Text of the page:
Funding

Rachael O’Neill was supported by a PhD studentship from the Department for Economy, Northern Ireland.

This work was supported by the following funders who provide core financial support for the NICOLA Study: the Atlantic Philanthropies; the Economic and Social Research Council; the UKCRC Centre of Excellence for Public Health Northern Ireland; the Centre for Ageing Research and Development in Ireland; the Office of the First Minister and Deputy First Minister; the Health and Social Care Research and Development Division of the Public Health Agency; the Wellcome Trust/Wolfson Foundation; and Queen’s University Belfast.

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Contributions

RON undertook retinal measurements, data analysis and was a major contributor to the writing of the manuscript. GMK and APM proposed the research hypothesis and were major contributors to the writing of the manuscript. FK and IY conceived and designed the NICOLA. BMG acquired and interpreted NICOLA health assessment data. RH acquired and interpreted NICOLA ophthalmic data. SC acquired the NICOLA CAPI questionnaire data. All authors revised the manuscript critically for important intellectual content; and agreed to be accountable for all aspects of the work in ensuring that questions related to the accuracy or integrity of any part of the work were investigated and resolved. Finally all authors read and approved the final manuscript before submission.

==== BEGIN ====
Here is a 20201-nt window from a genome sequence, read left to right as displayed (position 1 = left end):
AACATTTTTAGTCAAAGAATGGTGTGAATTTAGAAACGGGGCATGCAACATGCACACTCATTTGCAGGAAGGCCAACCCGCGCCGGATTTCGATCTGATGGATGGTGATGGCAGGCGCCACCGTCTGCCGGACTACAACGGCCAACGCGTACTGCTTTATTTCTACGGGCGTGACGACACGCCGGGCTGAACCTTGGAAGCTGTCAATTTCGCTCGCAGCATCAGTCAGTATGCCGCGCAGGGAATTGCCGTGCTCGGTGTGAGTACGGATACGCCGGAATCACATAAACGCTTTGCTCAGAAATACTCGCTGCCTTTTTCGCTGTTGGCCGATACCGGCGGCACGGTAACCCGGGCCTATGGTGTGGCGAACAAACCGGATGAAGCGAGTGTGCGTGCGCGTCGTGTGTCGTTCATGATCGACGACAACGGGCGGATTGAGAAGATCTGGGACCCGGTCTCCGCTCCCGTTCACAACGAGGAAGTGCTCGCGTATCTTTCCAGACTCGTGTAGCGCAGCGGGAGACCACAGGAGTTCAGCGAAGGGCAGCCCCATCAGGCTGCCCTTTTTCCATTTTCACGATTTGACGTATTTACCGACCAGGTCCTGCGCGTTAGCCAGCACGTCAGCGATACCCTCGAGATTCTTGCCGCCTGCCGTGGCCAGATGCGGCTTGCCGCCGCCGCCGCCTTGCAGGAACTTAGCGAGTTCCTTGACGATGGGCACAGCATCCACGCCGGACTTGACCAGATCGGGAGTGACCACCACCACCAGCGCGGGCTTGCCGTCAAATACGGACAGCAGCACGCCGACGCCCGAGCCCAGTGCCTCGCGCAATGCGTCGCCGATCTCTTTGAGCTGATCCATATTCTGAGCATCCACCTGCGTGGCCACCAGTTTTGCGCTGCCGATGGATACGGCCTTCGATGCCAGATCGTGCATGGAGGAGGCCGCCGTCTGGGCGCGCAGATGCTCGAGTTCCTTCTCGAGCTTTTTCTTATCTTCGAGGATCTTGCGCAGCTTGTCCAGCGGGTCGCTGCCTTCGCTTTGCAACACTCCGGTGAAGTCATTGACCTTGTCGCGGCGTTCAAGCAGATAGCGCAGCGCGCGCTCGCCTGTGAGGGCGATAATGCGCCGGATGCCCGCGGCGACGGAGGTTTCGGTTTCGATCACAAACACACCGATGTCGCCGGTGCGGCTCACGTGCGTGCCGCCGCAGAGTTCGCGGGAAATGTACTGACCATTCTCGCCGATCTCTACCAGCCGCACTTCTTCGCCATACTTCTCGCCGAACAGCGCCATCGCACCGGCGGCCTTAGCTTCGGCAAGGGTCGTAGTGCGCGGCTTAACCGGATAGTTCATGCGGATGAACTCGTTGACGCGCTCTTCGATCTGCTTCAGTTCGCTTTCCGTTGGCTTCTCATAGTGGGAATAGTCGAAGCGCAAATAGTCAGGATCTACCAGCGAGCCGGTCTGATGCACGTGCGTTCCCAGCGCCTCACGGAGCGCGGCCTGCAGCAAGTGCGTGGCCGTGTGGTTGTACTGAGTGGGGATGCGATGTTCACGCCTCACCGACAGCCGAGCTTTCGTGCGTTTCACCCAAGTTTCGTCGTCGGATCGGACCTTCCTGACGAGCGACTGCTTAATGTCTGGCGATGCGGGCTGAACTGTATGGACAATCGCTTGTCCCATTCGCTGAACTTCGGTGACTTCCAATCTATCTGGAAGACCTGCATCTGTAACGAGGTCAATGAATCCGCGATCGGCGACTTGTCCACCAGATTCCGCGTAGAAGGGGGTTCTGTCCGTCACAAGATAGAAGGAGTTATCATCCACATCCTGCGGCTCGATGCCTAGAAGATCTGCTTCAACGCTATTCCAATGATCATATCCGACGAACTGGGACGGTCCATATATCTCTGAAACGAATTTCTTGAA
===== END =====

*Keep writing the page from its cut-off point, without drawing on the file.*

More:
Corresponding author

Correspondence to G. J. McKay.

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Written informed consent was obtained from participants prior to taking part following ethical approval from the Queen’s University Belfast School Research Ethics Committee in compliance with the Declaration of Helsinki (SREC 12/23).

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Not applicable.

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The authors declare that they have no competing interests.

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O’Neill, R.A., Maxwell, A.P., Kee, F. et al. Association of reduced retinal arteriolar tortuosity with depression in older participants from the Northern Ireland Cohort for the Longitudinal Study of Ageing. BMC Geriatr 21, 62 (2021). https://doi.org/10.1186/s12877-021-02009-z

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Keywords

  • Retinal microvascular parameters
  • Depression score
  • Centre for epidemiological studies- depression
  • CES-D
  • NICOLA